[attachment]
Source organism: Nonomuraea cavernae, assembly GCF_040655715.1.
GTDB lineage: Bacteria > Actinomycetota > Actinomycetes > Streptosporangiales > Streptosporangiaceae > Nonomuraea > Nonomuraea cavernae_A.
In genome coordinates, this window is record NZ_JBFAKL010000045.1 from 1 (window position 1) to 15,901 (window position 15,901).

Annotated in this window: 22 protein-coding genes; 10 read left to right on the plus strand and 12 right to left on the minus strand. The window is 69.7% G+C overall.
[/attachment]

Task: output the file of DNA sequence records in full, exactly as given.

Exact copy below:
Source organism: Nonomuraea cavernae, assembly GCF_040655715.1.
GTDB lineage: Bacteria > Actinomycetota > Actinomycetes > Streptosporangiales > Streptosporangiaceae > Nonomuraea > Nonomuraea cavernae_A.
In genome coordinates, this window is record NZ_JBFAKL010000045.1 from 1 (window position 1) to 15,901 (window position 15,901).

Annotated in this window: 22 protein-coding genes; 10 read left to right on the plus strand and 12 right to left on the minus strand. The window is 69.7% G+C overall.